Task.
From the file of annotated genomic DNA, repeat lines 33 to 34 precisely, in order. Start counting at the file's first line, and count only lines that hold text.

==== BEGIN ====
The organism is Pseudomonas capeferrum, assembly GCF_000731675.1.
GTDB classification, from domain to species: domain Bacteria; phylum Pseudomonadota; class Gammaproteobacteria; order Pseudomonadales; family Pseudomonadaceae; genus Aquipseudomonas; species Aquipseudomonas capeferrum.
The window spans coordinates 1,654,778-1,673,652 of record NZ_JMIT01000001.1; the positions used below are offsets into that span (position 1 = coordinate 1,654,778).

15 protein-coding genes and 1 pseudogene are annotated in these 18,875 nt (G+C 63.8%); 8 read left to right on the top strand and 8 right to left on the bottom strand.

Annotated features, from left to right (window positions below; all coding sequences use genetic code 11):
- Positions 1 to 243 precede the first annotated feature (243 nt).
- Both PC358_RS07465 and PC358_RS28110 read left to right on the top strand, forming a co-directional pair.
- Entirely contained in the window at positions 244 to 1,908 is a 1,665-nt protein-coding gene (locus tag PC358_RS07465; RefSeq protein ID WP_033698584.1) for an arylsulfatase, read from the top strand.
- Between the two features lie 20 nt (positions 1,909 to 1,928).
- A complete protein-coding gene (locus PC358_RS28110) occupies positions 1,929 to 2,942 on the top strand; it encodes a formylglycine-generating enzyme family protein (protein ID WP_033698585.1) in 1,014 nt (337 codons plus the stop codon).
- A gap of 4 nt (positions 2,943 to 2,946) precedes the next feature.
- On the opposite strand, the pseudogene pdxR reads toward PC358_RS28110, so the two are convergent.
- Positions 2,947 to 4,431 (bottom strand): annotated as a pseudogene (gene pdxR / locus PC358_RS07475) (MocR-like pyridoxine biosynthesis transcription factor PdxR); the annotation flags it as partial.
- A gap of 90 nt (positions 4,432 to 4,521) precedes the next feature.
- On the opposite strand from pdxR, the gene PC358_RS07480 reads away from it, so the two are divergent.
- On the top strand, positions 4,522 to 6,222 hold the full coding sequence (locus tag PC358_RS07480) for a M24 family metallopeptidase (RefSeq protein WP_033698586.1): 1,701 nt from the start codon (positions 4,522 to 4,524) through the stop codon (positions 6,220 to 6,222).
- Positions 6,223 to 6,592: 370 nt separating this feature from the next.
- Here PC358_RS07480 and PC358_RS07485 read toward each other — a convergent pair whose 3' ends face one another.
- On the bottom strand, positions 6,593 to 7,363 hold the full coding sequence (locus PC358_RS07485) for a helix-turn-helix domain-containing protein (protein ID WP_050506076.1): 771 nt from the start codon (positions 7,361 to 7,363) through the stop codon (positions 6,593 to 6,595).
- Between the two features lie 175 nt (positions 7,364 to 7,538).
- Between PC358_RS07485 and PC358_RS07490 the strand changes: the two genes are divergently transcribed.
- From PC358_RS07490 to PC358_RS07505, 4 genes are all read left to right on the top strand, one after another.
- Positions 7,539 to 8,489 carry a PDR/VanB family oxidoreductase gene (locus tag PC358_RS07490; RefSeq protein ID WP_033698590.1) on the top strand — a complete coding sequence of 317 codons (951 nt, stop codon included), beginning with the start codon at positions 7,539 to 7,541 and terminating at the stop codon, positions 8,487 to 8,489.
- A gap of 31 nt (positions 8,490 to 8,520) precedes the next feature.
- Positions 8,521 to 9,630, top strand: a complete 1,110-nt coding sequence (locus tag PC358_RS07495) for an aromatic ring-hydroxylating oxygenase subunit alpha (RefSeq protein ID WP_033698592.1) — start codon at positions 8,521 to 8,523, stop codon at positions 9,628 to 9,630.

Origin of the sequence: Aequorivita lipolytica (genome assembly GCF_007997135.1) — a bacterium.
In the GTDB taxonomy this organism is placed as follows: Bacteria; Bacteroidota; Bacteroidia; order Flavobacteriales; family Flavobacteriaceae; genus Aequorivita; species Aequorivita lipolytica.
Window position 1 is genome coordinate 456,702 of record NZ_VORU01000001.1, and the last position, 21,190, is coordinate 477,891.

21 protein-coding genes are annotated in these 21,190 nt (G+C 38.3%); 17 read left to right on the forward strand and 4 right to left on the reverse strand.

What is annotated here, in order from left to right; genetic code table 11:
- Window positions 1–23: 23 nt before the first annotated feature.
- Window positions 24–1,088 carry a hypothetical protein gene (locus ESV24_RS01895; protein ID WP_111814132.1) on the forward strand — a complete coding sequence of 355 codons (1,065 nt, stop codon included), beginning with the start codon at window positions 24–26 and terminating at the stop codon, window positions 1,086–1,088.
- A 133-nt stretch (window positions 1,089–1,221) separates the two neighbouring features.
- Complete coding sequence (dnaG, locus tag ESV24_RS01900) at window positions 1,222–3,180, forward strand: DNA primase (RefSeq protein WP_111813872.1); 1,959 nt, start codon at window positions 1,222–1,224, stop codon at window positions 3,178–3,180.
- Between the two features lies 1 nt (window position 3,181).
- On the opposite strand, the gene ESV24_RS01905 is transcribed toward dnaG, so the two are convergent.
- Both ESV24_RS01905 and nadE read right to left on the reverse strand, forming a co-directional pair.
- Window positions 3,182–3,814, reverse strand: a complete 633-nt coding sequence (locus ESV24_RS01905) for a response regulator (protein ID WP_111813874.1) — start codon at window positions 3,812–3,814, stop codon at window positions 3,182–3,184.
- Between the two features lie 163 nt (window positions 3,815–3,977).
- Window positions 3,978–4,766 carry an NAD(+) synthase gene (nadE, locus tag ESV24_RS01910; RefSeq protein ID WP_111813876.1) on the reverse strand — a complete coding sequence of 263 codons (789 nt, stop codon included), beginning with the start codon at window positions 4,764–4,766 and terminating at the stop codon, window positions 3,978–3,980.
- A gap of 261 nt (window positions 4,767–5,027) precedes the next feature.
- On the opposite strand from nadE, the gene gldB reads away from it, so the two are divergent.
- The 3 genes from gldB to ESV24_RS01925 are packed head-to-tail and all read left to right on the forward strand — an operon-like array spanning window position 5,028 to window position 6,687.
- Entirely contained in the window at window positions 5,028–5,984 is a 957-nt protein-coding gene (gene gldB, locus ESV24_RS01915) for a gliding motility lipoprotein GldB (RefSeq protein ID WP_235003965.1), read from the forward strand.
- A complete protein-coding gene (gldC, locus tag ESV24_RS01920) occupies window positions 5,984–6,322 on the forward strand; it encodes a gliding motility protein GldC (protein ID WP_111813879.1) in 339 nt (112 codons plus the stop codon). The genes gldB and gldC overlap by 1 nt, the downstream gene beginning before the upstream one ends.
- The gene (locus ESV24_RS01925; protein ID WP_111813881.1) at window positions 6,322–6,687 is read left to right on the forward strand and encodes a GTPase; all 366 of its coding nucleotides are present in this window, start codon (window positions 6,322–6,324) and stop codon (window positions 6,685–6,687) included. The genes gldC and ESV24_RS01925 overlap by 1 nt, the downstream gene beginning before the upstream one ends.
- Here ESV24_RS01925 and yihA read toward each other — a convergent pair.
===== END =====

- A 133-nt stretch (window positions 1,089–1,221) separates the two neighbouring features.
- Complete coding sequence (dnaG, locus tag ESV24_RS01900) at window positions 1,222–3,180, forward strand: DNA primase (RefSeq protein WP_111813872.1); 1,959 nt, start codon at window positions 1,222–1,224, stop codon at window positions 3,178–3,180.